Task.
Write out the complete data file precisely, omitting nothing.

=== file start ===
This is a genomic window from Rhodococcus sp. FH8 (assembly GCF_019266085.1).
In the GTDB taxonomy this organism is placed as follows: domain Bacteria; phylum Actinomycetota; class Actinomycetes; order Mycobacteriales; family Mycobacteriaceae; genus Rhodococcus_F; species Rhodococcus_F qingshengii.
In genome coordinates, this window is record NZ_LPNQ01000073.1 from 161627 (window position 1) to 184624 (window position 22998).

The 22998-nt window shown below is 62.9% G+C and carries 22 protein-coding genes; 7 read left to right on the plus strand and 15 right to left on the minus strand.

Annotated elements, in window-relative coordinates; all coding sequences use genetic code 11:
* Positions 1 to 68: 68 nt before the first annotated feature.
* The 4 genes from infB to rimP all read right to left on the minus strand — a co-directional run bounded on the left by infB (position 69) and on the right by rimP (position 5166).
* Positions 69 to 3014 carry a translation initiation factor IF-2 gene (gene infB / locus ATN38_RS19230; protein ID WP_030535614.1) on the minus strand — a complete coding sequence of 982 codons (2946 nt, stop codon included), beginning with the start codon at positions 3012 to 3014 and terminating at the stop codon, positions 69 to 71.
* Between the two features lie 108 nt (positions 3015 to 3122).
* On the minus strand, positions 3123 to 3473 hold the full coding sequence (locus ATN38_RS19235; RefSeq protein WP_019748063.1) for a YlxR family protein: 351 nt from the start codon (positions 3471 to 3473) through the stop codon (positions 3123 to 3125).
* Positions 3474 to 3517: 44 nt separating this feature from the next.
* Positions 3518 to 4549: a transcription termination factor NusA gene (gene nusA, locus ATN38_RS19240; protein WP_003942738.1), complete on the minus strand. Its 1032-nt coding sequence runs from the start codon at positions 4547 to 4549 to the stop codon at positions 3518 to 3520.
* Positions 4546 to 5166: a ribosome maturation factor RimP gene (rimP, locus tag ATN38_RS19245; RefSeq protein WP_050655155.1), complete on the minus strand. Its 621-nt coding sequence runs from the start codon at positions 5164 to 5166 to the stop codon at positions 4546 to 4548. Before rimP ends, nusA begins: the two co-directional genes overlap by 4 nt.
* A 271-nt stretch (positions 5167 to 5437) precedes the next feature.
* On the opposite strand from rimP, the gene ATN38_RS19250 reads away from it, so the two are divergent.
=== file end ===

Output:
This is a genomic window from Rhodococcus sp. FH8 (assembly GCF_019266085.1).
In the GTDB taxonomy this organism is placed as follows: domain Bacteria; phylum Actinomycetota; class Actinomycetes; order Mycobacteriales; family Mycobacteriaceae; genus Rhodococcus_F; species Rhodococcus_F qingshengii.
In genome coordinates, this window is record NZ_LPNQ01000073.1 from 161627 (window position 1) to 184624 (window position 22998).

The 22998-nt window shown below is 62.9% G+C and carries 22 protein-coding genes; 7 read left to right on the plus strand and 15 right to left on the minus strand.

Annotated elements, in window-relative coordinates; all coding sequences use genetic code 11:
* Positions 1 to 68: 68 nt before the first annotated feature.
* The 4 genes from infB to rimP all read right to left on the minus strand — a co-directional run bounded on the left by infB (position 69) and on the right by rimP (position 5166).
* Positions 69 to 3014 carry a translation initiation factor IF-2 gene (gene infB / locus ATN38_RS19230; protein ID WP_030535614.1) on the minus strand — a complete coding sequence of 982 codons (2946 nt, stop codon included), beginning with the start codon at positions 3012 to 3014 and terminating at the stop codon, positions 69 to 71.
* Between the two features lie 108 nt (positions 3015 to 3122).
* On the minus strand, positions 3123 to 3473 hold the full coding sequence (locus ATN38_RS19235; RefSeq protein WP_019748063.1) for a YlxR family protein: 351 nt from the start codon (positions 3471 to 3473) through the stop codon (positions 3123 to 3125).
* Positions 3474 to 3517: 44 nt separating this feature from the next.
* Positions 3518 to 4549: a transcription termination factor NusA gene (gene nusA, locus ATN38_RS19240; protein WP_003942738.1), complete on the minus strand. Its 1032-nt coding sequence runs from the start codon at positions 4547 to 4549 to the stop codon at positions 3518 to 3520.
* Positions 4546 to 5166: a ribosome maturation factor RimP gene (rimP, locus tag ATN38_RS19245; RefSeq protein WP_050655155.1), complete on the minus strand. Its 621-nt coding sequence runs from the start codon at positions 5164 to 5166 to the stop codon at positions 4546 to 4548. Before rimP ends, nusA begins: the two co-directional genes overlap by 4 nt.
* A 271-nt stretch (positions 5167 to 5437) precedes the next feature.
* On the opposite strand from rimP, the gene ATN38_RS19250 reads away from it, so the two are divergent.